Week 3: The Birthright Lottery

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Week 3: The Birthright Lottery

Post by Yael on Tue Mar 27, 2018 11:41 am

Dear Students,

Preparing for this week's session please focus on the question bellow:

What are the problems that the author finds in how citizenship is currently granted in most countries?  


Do remember to answer this question in your post as well as reply briefly to one of the answers by your peers, using the "quote" option.

I look forward to our discussion of this provocative text!

Sincerely,
Yael

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Re: Week 3: The Birthright Lottery

Post by Music on Sun Apr 08, 2018 12:35 pm

In her essay, Ayelet Shachar describes the puzzle of citizenship today. Post Cold War, and 9/11 years, large numbers of people began penetrating the borders of far and near countries seeking a new life away from the disasters that hit their home countries. Prosperous countries have and are shutting their golden doors of freedom tight, in the words of Shachar.

This essay discusses the treatment of the stowaways, immigrants, or refugees by the host countries; with a particular focus on citizenship rights and the frame around it.
Identity was a major concern to the immigrants. Authority was a major concern to the hosts. Basic human rights became dreams; membership was bestowed in an outdated feudal manner.

Shachar sheds light on the “archaic mechanism of conferring citizenship by virtue of birthright”, and the revolving problems around it. She visits the legal and political subject of institutional birthright citizenship. How have citizenship policies allowed the well-off to accumulate more wealth and power in the recent years?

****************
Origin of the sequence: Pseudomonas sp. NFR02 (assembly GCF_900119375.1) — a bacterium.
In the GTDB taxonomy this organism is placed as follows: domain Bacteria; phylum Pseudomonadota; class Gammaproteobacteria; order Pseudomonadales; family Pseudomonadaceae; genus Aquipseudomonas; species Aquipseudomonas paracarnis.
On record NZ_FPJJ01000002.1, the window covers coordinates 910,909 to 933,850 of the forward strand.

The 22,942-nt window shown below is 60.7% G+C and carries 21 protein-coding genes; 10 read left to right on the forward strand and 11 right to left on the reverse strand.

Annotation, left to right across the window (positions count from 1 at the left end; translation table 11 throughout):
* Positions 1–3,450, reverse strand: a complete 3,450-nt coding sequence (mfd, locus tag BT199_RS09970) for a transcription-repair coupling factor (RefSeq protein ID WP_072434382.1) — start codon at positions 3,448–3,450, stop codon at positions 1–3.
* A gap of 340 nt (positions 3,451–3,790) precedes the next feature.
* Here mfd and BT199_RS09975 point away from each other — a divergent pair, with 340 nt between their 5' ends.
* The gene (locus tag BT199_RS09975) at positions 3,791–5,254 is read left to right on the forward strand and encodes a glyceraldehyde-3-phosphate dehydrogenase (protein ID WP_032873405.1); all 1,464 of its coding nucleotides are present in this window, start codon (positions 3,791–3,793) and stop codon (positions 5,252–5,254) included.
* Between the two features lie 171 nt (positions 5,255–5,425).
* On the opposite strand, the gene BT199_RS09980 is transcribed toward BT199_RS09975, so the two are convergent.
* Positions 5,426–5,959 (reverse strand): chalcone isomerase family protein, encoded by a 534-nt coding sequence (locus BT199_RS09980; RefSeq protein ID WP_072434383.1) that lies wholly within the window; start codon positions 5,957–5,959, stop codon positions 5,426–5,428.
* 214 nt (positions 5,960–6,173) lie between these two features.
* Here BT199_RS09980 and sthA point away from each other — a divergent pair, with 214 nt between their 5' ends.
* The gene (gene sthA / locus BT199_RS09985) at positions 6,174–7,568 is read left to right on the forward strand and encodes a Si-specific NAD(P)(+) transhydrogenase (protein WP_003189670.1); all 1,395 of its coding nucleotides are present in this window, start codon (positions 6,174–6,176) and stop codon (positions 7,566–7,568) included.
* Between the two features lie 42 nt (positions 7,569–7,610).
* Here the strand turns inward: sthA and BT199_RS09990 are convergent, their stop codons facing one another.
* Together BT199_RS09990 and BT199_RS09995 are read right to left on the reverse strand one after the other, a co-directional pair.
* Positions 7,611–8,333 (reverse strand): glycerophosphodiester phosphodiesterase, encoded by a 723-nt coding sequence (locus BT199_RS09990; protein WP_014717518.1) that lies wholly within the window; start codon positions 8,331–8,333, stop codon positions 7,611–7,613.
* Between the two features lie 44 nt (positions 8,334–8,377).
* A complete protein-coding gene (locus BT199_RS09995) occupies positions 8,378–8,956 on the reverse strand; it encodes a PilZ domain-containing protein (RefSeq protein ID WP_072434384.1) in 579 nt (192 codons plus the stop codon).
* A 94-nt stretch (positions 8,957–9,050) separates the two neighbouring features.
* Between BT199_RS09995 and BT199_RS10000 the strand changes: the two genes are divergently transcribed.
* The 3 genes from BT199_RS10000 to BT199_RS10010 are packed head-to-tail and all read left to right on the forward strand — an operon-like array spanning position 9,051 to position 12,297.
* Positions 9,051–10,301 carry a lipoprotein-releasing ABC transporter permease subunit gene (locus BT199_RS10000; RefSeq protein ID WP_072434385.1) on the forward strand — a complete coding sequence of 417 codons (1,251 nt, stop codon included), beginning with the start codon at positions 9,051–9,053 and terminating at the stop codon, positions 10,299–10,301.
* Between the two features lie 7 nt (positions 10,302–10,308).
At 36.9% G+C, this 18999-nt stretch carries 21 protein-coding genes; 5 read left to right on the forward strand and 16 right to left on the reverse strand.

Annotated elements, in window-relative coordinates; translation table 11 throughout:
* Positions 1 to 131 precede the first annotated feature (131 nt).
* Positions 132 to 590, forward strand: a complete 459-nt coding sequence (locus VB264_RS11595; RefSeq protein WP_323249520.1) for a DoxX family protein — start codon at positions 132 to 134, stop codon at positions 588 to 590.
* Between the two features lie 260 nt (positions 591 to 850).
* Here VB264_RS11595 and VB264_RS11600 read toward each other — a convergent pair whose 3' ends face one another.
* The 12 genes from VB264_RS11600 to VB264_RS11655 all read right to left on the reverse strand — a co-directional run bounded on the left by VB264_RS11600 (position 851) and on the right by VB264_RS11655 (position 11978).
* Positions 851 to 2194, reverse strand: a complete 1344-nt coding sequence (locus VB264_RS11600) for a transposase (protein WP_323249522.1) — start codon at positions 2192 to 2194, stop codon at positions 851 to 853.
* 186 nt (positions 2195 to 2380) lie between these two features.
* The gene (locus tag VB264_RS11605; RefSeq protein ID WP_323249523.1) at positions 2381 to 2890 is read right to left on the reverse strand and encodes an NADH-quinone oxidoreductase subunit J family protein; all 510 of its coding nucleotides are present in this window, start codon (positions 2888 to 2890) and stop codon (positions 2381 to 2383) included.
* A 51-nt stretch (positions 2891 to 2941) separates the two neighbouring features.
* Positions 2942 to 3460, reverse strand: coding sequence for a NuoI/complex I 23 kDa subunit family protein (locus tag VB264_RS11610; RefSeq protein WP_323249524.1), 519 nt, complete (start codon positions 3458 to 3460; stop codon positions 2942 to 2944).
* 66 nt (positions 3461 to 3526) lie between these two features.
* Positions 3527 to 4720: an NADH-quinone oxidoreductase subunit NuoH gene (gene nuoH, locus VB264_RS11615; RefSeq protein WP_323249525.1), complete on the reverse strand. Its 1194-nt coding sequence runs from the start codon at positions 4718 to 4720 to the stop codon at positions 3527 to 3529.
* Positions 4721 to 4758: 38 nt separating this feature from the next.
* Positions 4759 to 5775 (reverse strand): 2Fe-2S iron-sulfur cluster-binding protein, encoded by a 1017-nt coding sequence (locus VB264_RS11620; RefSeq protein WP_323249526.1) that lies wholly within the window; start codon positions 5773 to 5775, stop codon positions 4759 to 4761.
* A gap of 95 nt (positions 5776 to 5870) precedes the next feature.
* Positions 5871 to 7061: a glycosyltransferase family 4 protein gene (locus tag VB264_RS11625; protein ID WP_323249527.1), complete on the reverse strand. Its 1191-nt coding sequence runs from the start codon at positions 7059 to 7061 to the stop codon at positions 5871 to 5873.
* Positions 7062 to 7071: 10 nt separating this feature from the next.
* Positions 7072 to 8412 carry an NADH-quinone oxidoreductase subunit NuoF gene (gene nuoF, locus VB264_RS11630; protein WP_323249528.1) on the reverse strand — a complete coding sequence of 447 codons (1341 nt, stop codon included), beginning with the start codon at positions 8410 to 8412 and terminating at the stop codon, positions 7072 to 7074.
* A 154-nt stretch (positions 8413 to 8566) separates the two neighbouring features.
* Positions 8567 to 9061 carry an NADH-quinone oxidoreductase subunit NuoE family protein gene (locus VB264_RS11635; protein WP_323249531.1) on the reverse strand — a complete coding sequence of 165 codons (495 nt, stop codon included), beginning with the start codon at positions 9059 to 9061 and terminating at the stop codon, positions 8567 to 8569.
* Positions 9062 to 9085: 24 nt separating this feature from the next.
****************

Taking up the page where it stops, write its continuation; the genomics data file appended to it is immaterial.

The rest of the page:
Shachar notes that “birthright citizenship [... ] moves down the generations like an entail form of untaxed inherited property”. Entitlement is as valuable as is a property; to an extent where it has its own market. The trade and transfer of this title is evidently unequal from a certain person to a certain other. The writer highlights the urgency of exploring entitlement as a means to global justice and equality.

Birthright is like lottery; the winners face difficulty in imagining the disadvantaged losers - poorer countries in most cases. Shachar “[calls ] attention to the crucial role played by existing legal regimes for allocating entitlement to political membership (according to birthright) in restricting access to well of polities and sustaining the privilege of inherited entitlement. To put it in a Marxist sense: the rich get richer; the poor get poorer. That is where those systemic and structural patterns are directed.